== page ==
nMahindra United, nMumbai FC, nAir India, nONGC,
nMumbai City FC
It’s here that the first telltale signs of trouble in domestic football emerged a decade ago when Mahindra United decided to pull the plug for not getting a desirable return on investment. Their departure had a domino effect. Mumbai FC were next to scrap their team while Air India and ONGC too became defunct after not being able to comply with club licensing criteria. Within five years, Mumbai went from being home to four top division clubs in I-League to having none. Mumbai City, who compete in ISL, too are struggling to generate buzz.
nPune FC, nBharat FC, nDSK Shivajians, nPune City
Unlike the clubs from Mumbai — who did little to market themselves — Pune FC were among the first to bring a semblance of professionalism in Indian club football. From having a proper youth system — India is still benefitting from it — to a web channel and merchandising, Pune were trendsetters in a lot of things. But the city never really warmed up to the club despite the team constantly punching above its weight, Pune FC’s growth stagnated and the owners eventually ran out of patience before deciding to shut shop. The other I-League teams from here — Bharat FC and DSK Shivajians — have met the same fate while ISL side Pune City, too, are on the verge of relocating to Hyderabad, according to several reports.
nDempo, nSalgaocar, nSporting Clube de Goa, nVasco, nChurchill Brothers, nFC Goa
While the locals completely cold-shouldered successful I-League clubs, they’ve welcomed ISL side FC Goa with open arms — so much so that fans slept outside the stadium to be first in the queue when match tickets went on sale. FC Goa continues to do well as the rest of Goa struggles. The mining ban from 2013 to 2016 severely dented the finances of most clubs. Ultimately, all these clubs withdrew from the I-League — except Churchill — and drastically scaled down their operations. They, though, blamed AIFF’s ‘lack of vision’ for this.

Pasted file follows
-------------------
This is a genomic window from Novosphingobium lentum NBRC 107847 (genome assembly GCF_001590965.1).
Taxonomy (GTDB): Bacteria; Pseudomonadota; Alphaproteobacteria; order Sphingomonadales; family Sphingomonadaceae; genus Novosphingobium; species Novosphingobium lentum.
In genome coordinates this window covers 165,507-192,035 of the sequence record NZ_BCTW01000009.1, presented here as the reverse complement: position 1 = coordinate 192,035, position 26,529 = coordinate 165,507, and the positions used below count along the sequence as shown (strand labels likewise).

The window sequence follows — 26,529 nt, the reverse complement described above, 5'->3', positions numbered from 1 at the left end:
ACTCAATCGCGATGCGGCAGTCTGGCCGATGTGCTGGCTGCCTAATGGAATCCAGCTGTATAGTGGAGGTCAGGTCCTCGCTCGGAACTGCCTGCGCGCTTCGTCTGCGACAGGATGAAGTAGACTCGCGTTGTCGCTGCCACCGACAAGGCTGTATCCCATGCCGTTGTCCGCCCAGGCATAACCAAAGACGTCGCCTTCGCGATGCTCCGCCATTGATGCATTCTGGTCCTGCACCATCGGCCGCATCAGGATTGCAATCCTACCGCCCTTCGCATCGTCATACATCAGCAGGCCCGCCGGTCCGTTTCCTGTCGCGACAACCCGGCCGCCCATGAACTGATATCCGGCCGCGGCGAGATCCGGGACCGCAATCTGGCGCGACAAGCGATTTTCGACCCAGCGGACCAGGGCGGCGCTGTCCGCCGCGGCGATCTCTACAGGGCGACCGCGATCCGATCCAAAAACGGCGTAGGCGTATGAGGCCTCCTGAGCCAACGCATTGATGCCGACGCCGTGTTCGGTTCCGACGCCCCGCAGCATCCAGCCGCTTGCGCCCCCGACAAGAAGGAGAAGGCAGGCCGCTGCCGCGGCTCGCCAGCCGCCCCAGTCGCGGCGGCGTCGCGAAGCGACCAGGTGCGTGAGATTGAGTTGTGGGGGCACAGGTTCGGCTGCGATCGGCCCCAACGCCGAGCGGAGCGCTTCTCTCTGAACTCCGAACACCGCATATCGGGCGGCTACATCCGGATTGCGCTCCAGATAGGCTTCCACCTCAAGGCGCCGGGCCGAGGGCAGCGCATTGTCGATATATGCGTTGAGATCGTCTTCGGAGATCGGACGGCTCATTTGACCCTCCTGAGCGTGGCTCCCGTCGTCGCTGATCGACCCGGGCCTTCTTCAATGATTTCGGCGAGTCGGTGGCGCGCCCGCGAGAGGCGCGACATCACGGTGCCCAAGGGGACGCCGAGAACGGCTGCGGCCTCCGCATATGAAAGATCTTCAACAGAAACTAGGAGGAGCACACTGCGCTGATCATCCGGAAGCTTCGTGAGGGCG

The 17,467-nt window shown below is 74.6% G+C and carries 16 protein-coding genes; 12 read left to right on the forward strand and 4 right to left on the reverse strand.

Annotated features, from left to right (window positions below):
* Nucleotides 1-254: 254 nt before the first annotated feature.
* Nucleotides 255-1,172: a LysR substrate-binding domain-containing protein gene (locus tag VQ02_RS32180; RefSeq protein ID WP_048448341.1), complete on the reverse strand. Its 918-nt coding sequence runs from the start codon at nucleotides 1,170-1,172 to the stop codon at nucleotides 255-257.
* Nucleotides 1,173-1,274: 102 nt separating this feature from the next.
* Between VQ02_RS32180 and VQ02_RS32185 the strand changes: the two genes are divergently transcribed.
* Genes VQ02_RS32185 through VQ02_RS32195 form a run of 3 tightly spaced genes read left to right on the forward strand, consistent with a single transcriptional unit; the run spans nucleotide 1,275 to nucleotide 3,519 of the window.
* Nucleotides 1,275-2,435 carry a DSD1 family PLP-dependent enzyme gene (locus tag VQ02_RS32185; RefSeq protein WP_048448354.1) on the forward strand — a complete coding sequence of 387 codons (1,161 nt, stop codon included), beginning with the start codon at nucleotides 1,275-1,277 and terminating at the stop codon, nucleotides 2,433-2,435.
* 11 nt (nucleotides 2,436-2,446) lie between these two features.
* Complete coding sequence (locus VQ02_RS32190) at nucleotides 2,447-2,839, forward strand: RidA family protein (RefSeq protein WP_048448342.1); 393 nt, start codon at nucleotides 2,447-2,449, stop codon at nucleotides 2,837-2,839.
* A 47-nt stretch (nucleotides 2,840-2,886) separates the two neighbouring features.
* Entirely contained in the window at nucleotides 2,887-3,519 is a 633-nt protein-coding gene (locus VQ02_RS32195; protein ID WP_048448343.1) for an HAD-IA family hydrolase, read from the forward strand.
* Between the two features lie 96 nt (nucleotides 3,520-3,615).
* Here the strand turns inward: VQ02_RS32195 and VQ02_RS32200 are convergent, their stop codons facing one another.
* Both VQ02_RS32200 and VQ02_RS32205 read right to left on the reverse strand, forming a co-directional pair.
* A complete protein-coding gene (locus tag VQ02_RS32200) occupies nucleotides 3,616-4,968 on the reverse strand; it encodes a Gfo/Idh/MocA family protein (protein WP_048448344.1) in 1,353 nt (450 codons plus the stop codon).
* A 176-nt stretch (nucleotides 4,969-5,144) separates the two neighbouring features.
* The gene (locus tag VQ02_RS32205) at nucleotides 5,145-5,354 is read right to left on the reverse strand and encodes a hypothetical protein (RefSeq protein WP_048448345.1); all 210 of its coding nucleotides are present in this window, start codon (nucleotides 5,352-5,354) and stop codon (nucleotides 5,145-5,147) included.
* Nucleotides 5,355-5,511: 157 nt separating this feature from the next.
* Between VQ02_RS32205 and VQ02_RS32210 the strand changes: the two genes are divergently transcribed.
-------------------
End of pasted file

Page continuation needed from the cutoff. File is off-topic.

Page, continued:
nHAL, nBengaluru FC
Bangalore never really warmed up to HAL, who made just one appearance in the league in 2011-12. After JSW won the bid to field a team from Bangalore, the landscape changed. They’ve set the bar so high that few teams are able to match them in terms of professionalism as well as results. Bengaluru have now moved to ISL, realising I-League’s bleak future. But even the country’s best-run club isn’t without problems — they are currently in the middle of a complicated battle with the state government over their ground. With no immediate resolution in sight, it remains to be seen if they too are forced to look for a new home.